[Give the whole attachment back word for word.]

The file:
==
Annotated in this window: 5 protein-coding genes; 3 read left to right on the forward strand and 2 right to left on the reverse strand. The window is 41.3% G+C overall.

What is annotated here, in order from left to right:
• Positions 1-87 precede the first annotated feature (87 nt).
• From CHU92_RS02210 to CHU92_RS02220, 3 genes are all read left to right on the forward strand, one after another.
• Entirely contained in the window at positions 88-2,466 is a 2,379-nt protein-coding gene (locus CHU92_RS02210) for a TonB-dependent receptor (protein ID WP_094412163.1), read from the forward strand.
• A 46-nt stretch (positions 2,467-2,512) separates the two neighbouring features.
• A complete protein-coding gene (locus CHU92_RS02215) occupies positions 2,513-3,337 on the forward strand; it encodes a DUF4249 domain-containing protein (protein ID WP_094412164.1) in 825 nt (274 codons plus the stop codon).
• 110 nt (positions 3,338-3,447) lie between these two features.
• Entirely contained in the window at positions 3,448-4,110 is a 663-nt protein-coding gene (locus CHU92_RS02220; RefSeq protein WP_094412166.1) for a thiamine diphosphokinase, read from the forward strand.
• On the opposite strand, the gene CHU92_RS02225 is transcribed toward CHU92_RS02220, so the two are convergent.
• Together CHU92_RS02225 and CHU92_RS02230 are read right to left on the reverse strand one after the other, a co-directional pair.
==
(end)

Annotated in this window: 5 protein-coding genes; 3 read left to right on the forward strand and 2 right to left on the reverse strand. The window is 41.3% G+C overall.

What is annotated here, in order from left to right:
• Positions 1-87 precede the first annotated feature (87 nt).
• From CHU92_RS02210 to CHU92_RS02220, 3 genes are all read left to right on the forward strand, one after another.
• Entirely contained in the window at positions 88-2,466 is a 2,379-nt protein-coding gene (locus CHU92_RS02210) for a TonB-dependent receptor (protein ID WP_094412163.1), read from the forward strand.
• A 46-nt stretch (positions 2,467-2,512) separates the two neighbouring features.
• A complete protein-coding gene (locus CHU92_RS02215) occupies positions 2,513-3,337 on the forward strand; it encodes a DUF4249 domain-containing protein (protein ID WP_094412164.1) in 825 nt (274 codons plus the stop codon).
• 110 nt (positions 3,338-3,447) lie between these two features.
• Entirely contained in the window at positions 3,448-4,110 is a 663-nt protein-coding gene (locus CHU92_RS02220; RefSeq protein WP_094412166.1) for a thiamine diphosphokinase, read from the forward strand.
• On the opposite strand, the gene CHU92_RS02225 is transcribed toward CHU92_RS02220, so the two are convergent.
• Together CHU92_RS02225 and CHU92_RS02230 are read right to left on the reverse strand one after the other, a co-directional pair.